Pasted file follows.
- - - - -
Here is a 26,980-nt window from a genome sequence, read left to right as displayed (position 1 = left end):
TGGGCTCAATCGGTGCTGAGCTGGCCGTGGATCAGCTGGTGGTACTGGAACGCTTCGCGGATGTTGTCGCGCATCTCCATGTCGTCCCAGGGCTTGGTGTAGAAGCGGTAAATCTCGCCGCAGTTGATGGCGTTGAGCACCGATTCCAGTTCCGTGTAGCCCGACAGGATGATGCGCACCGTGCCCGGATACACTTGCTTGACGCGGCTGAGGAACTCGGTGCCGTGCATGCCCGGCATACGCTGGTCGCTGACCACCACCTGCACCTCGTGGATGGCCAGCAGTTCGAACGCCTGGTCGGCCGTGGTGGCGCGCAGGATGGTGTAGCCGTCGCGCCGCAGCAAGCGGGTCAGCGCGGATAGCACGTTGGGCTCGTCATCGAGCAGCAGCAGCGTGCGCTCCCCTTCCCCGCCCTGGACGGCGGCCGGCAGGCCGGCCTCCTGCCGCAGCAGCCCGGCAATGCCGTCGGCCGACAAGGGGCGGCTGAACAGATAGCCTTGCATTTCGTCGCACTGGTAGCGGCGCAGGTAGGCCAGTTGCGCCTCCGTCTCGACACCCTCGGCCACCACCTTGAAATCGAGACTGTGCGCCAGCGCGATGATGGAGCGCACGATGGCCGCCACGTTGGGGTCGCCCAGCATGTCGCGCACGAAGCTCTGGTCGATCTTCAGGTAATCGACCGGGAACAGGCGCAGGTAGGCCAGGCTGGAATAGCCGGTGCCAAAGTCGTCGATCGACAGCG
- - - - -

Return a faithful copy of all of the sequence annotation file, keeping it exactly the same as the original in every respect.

Here is a 26,980-nt window from a genome sequence, read left to right as displayed (position 1 = left end):
TGGGCTCAATCGGTGCTGAGCTGGCCGTGGATCAGCTGGTGGTACTGGAACGCTTCGCGGATGTTGTCGCGCATCTCCATGTCGTCCCAGGGCTTGGTGTAGAAGCGGTAAATCTCGCCGCAGTTGATGGCGTTGAGCACCGATTCCAGTTCCGTGTAGCCCGACAGGATGATGCGCACCGTGCCCGGATACACTTGCTTGACGCGGCTGAGGAACTCGGTGCCGTGCATGCCCGGCATACGCTGGTCGCTGACCACCACCTGCACCTCGTGGATGGCCAGCAGTTCGAACGCCTGGTCGGCCGTGGTGGCGCGCAGGATGGTGTAGCCGTCGCGCCGCAGCAAGCGGGTCAGCGCGGATAGCACGTTGGGCTCGTCATCGAGCAGCAGCAGCGTGCGCTCCCCTTCCCCGCCCTGGACGGCGGCCGGCAGGCCGGCCTCCTGCCGCAGCAGCCCGGCAATGCCGTCGGCCGACAAGGGGCGGCTGAACAGATAGCCTTGCATTTCGTCGCACTGGTAGCGGCGCAGGTAGGCCAGTTGCGCCTCCGTCTCGACACCCTCGGCCACCACCTTGAAATCGAGACTGTGCGCCAGCGCGATGATGGAGCGCACGATGGCCGCCACGTTGGGGTCGCCCAGCATGTCGCGCACGAAGCTCTGGTCGATCTTCAGGTAATCGACCGGGAACAGGCGCAGGTAGGCCAGGCTGGAATAGCCGGTGCCAAAGTCGTCGATCGACAGCG